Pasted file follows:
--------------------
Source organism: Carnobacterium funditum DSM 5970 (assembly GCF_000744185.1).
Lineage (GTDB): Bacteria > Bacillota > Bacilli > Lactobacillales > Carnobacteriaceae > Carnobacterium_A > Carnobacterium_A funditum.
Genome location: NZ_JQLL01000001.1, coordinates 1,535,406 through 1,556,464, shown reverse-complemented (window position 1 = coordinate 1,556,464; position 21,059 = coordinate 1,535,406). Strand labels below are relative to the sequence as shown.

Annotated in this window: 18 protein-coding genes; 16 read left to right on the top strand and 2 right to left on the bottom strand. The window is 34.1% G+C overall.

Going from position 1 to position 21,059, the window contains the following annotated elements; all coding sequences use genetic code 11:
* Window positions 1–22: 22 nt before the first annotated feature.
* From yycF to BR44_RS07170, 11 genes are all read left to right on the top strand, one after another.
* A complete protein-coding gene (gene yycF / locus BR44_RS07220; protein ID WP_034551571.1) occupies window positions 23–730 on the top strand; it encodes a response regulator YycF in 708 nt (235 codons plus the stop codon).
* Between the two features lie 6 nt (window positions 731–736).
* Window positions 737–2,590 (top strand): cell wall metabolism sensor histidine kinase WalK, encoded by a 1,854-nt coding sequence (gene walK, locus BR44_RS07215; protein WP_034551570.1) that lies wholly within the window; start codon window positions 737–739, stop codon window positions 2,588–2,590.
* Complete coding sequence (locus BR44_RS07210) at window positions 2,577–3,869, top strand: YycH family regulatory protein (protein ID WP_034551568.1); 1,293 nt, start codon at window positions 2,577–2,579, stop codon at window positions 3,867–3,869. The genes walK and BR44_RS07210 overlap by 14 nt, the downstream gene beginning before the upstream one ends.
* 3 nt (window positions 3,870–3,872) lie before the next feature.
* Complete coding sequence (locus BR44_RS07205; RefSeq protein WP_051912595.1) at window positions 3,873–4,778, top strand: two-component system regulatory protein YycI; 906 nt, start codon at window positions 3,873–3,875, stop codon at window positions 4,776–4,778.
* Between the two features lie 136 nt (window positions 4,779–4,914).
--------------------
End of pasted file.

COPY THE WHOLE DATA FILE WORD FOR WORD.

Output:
Source organism: Carnobacterium funditum DSM 5970 (assembly GCF_000744185.1).
Lineage (GTDB): Bacteria > Bacillota > Bacilli > Lactobacillales > Carnobacteriaceae > Carnobacterium_A > Carnobacterium_A funditum.
Genome location: NZ_JQLL01000001.1, coordinates 1,535,406 through 1,556,464, shown reverse-complemented (window position 1 = coordinate 1,556,464; position 21,059 = coordinate 1,535,406). Strand labels below are relative to the sequence as shown.

Annotated in this window: 18 protein-coding genes; 16 read left to right on the top strand and 2 right to left on the bottom strand. The window is 34.1% G+C overall.

Going from position 1 to position 21,059, the window contains the following annotated elements; all coding sequences use genetic code 11:
* Window positions 1–22: 22 nt before the first annotated feature.
* From yycF to BR44_RS07170, 11 genes are all read left to right on the top strand, one after another.
* A complete protein-coding gene (gene yycF / locus BR44_RS07220; protein ID WP_034551571.1) occupies window positions 23–730 on the top strand; it encodes a response regulator YycF in 708 nt (235 codons plus the stop codon).
* Between the two features lie 6 nt (window positions 731–736).
* Window positions 737–2,590 (top strand): cell wall metabolism sensor histidine kinase WalK, encoded by a 1,854-nt coding sequence (gene walK, locus BR44_RS07215; protein WP_034551570.1) that lies wholly within the window; start codon window positions 737–739, stop codon window positions 2,588–2,590.
* Complete coding sequence (locus BR44_RS07210) at window positions 2,577–3,869, top strand: YycH family regulatory protein (protein ID WP_034551568.1); 1,293 nt, start codon at window positions 2,577–2,579, stop codon at window positions 3,867–3,869. The genes walK and BR44_RS07210 overlap by 14 nt, the downstream gene beginning before the upstream one ends.
* 3 nt (window positions 3,870–3,872) lie before the next feature.
* Complete coding sequence (locus BR44_RS07205; RefSeq protein WP_051912595.1) at window positions 3,873–4,778, top strand: two-component system regulatory protein YycI; 906 nt, start codon at window positions 3,873–3,875, stop codon at window positions 4,776–4,778.
* Between the two features lie 136 nt (window positions 4,779–4,914).